Firstly, a clear definition between cryogenics and cryonics, two terms of reference which are frequently confused. Cryogenics is the science of extremely low temperatures. Cryonics is the preservation of the human body, or living entity, by freezing in anticipation of eventual resuscitation.
Is it possible we can be frozen in order to be revived at some time in the future? This might allow people to take advantage of new technologies in order to extend their lifespan indefinitely. Cryonics has a longer history than most of us might imagine.
James Lovelock, born in 1919, is known for his work in cryonics. Lovelock is an environmental scientist and the originator of the Gaia theory, which claims that all organisms are connected with each other, and interact with their inorganic environment. Thus, according to Lovelock, Earth becomes a self-regulating system, producing the essential conditions for life.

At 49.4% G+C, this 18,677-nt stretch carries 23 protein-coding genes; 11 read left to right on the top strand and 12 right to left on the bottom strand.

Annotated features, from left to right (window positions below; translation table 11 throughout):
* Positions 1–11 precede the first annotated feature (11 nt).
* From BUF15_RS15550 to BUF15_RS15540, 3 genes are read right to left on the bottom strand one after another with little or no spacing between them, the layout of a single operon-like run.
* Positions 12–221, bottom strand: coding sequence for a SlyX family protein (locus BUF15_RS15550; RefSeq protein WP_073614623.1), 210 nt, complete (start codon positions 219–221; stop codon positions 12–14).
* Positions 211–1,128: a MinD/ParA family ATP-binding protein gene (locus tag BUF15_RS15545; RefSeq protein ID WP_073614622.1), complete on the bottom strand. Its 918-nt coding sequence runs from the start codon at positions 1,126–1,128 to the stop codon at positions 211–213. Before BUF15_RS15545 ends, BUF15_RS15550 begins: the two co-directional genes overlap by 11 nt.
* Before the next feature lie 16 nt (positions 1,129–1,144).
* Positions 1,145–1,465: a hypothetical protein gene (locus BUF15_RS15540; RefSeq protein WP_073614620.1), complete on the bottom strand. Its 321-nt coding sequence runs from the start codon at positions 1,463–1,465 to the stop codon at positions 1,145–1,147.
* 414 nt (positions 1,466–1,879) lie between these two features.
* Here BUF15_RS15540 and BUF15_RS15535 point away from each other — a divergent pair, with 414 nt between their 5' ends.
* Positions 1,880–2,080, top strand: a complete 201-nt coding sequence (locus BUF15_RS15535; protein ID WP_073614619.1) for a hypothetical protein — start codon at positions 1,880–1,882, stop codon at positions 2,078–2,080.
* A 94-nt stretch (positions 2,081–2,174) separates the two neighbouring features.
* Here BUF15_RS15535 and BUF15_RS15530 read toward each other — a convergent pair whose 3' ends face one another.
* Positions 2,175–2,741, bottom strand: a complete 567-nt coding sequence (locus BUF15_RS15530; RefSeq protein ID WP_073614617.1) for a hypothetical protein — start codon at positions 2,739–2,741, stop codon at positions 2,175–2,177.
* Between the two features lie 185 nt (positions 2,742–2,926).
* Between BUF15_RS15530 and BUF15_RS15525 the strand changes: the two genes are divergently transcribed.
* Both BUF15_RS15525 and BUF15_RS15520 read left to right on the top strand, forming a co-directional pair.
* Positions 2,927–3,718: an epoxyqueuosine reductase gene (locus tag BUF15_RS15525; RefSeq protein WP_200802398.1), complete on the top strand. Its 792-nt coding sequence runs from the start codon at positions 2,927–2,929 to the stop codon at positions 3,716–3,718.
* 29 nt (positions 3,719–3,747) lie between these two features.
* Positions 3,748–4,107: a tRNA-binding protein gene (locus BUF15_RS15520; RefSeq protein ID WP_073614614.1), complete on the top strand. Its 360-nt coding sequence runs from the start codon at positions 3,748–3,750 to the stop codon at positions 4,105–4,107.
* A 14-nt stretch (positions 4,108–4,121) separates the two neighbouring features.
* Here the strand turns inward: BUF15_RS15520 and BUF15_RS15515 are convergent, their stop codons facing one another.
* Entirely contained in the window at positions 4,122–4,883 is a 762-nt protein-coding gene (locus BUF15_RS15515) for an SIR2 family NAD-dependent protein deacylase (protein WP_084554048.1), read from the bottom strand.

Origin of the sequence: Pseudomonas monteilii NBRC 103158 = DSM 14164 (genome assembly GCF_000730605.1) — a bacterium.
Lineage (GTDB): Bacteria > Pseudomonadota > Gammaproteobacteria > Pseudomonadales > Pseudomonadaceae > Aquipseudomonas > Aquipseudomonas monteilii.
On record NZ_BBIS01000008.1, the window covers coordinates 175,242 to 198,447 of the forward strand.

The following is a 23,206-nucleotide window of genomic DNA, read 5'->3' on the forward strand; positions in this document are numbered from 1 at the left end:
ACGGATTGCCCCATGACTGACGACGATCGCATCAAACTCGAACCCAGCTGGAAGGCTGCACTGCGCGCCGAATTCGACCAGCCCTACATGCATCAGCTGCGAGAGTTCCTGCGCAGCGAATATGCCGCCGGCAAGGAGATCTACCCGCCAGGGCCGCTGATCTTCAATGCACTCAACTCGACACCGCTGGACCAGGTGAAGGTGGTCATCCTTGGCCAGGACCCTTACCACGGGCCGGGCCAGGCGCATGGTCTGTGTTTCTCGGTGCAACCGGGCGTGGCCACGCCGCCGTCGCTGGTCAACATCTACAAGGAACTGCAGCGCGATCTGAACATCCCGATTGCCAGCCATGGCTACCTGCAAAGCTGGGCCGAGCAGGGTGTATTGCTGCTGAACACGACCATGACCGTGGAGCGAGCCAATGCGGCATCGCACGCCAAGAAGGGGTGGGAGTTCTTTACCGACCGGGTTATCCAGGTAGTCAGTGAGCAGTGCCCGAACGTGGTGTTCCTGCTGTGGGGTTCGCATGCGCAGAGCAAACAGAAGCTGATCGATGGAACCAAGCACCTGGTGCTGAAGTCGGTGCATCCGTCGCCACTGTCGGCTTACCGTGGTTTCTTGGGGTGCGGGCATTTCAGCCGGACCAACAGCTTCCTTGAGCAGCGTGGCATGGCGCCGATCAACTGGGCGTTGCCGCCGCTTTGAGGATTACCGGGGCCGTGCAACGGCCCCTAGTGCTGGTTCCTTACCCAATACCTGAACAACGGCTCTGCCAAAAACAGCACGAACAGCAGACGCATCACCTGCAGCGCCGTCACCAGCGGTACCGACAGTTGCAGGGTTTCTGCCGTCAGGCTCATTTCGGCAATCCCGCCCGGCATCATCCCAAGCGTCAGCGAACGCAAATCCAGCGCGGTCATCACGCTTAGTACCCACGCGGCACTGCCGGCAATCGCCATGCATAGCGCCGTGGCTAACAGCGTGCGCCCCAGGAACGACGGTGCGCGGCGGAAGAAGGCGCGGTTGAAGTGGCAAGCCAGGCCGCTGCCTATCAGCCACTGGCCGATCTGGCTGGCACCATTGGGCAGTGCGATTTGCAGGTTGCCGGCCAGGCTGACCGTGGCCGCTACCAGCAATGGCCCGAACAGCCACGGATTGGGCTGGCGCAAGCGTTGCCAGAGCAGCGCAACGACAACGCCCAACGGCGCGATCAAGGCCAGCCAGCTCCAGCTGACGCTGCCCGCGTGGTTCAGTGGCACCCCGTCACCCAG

During the 1950s, a key event in the history of cryonics occurred when James Lovelock began freezing of sperm for artificial insemination. Later, during the 1970s, the Sperm Bank came into being.
However, Dr. Mitchell-Yellin of The Immortality Project is doubtful that human beings could actually be resuscitated in such a way that they would be the same person in the future as they are now. He says, “This seems to me to be an open question. We don’t know for sure what the precise connection is between brain structure and brain function, or between brain function and conscious experience, including memory.”